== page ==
Published August 25, 2016
Tags: Analysis, Geometry
It is well-known that an ellipse is the locus of all points such that the sum of their distances from two fixed points, the foci, is constant. Thus, a gardener may map out an elliptical flower-bed by driving two stakes into the ground, looping a rope around them and pulling it taut with a pointed stick, tracing out a curve on the ground.
Continue reading ‘Slicing Doughnuts’
Published August 18, 2016
Tags: Recreational Maths
We all love music, beautiful paintings and great literature without being trained musicians, talented artists or accomplished writers. It is the same with mathematics: we can enjoy the elegance of brilliant logical arguments and appreciate the beauty of mathematical structures and symmetries without being skilled creators of new theorems. [See TM097, or search for “thatsmaths” at irishtimes.com].
Harding Gallery. Image from Science Museum, London (www.sciencemuseum.org.uk).
Continue reading ‘Recreational Mathematics is Fun’
The RSA system has been presented many times, following the excellent expository article of Martin Gardner in the August 1977 issue of Scientific American. There is no need for yet another explanation of the system; the essentials are contained in the Wikipedia article RSA (cryptosystem), and in many other articles.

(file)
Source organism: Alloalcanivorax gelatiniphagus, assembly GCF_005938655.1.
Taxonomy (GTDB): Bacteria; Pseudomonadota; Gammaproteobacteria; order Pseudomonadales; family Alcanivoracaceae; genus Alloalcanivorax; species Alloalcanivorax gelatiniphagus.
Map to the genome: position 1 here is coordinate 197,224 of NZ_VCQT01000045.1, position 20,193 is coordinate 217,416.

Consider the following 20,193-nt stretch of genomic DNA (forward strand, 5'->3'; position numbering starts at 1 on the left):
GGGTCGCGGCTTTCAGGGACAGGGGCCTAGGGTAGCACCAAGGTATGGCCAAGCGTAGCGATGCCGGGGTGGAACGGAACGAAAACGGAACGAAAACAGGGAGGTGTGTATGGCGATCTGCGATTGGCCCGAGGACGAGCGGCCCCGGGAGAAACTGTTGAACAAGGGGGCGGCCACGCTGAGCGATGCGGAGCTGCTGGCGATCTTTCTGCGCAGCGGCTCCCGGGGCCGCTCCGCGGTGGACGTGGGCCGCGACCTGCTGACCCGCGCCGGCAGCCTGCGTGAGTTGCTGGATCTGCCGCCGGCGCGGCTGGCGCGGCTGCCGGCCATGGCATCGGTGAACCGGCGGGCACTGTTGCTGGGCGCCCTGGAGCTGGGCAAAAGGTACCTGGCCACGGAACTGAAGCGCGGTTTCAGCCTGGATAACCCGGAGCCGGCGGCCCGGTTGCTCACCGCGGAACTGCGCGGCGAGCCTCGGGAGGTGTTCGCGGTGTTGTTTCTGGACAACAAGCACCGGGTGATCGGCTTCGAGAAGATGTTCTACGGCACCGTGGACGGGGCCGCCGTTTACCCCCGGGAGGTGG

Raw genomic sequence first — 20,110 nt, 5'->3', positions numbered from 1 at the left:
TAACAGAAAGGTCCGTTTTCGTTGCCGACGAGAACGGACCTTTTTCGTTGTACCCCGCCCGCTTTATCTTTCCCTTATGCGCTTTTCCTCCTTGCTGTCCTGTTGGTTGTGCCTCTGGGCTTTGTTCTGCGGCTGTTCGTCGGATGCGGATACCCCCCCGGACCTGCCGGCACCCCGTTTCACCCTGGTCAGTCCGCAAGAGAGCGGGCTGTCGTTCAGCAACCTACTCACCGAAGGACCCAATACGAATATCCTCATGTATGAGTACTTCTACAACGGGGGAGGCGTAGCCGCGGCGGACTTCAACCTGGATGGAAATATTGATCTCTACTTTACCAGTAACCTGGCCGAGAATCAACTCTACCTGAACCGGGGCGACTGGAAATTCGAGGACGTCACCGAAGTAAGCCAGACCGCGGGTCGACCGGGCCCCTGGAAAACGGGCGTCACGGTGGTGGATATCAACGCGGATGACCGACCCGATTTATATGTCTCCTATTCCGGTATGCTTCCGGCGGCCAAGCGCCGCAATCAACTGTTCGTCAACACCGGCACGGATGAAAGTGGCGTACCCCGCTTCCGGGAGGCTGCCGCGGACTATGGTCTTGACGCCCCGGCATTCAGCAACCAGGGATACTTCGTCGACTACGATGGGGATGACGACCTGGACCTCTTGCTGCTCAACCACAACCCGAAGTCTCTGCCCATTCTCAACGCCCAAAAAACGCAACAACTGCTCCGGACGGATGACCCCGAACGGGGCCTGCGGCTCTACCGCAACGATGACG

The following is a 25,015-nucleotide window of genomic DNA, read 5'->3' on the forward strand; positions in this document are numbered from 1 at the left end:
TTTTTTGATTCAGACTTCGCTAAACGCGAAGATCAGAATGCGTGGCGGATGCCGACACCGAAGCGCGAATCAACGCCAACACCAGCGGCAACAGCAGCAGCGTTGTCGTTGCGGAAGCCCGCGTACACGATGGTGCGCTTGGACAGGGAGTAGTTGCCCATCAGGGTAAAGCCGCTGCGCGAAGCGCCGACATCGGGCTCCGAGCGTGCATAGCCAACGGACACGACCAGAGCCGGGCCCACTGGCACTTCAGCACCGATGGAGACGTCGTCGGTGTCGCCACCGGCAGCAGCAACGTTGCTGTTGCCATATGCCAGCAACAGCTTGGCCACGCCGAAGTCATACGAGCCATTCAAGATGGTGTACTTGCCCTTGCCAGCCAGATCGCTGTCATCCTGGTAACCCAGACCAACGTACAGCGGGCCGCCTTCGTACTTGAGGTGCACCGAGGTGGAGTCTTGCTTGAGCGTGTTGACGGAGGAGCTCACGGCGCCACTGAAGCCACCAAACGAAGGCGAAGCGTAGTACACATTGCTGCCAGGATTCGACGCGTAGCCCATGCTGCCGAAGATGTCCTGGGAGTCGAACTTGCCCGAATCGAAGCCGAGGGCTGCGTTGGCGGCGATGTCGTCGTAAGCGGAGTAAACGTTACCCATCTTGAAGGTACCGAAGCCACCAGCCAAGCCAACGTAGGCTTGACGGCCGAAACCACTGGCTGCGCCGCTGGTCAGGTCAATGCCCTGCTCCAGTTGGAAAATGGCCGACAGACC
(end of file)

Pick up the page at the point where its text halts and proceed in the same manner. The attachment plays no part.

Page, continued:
The purpose of this note is to give an example of the method using numbers so small that the computations can easily be carried through by mental arithmetic or with a simple calculator.
Continue reading ‘A Toy Example of RSA Encryption’
The National Security Agency is the largest employer of mathematicians in America. Mathematics is a core discipline at NSA and mathematicians work on signals intelligence and information security (US citizenship is a requirement for employment). Why is NSA so interested in mathematics? [See TM096, or search for “thatsmaths” at irishtimes.com].
Flag of the National Security Agency
Continue reading ‘Can Mathematics Keep Us Secure?’
We consider the convergence of the random harmonic series
where is chosen randomly with probability of being either plus one or minus one. It follows from the Kolmogorov three-series theorem that the series is “almost surely” convergent.
Continue reading ‘Random Harmonic Series’
Most of us use computer terminals, tablets and smart phones, absorbing information quickly and easily. How do the many thousands of Irish people who are blind or visually impaired manage to interact with computers? For them, entering data by keyboard or voice is easy, but special software is needed to convert the text on screen into a form for output to a loudspeaker or headphones, or to drive a refreshable Braille display [TM095, or search for “thatsmaths” at irishtimes.com].
Braille display (www.humanware.com)
Continue reading ‘Computers Speaking in Irish’
Published July 14, 2016
You can put a square peg in a round hole.
Shapes between circles and squares have proved invaluable to engineers and have also found their way onto our dinner tables. A plate in the shape of a `squircle’ is shown in this figure .
Continue reading ‘Squircles’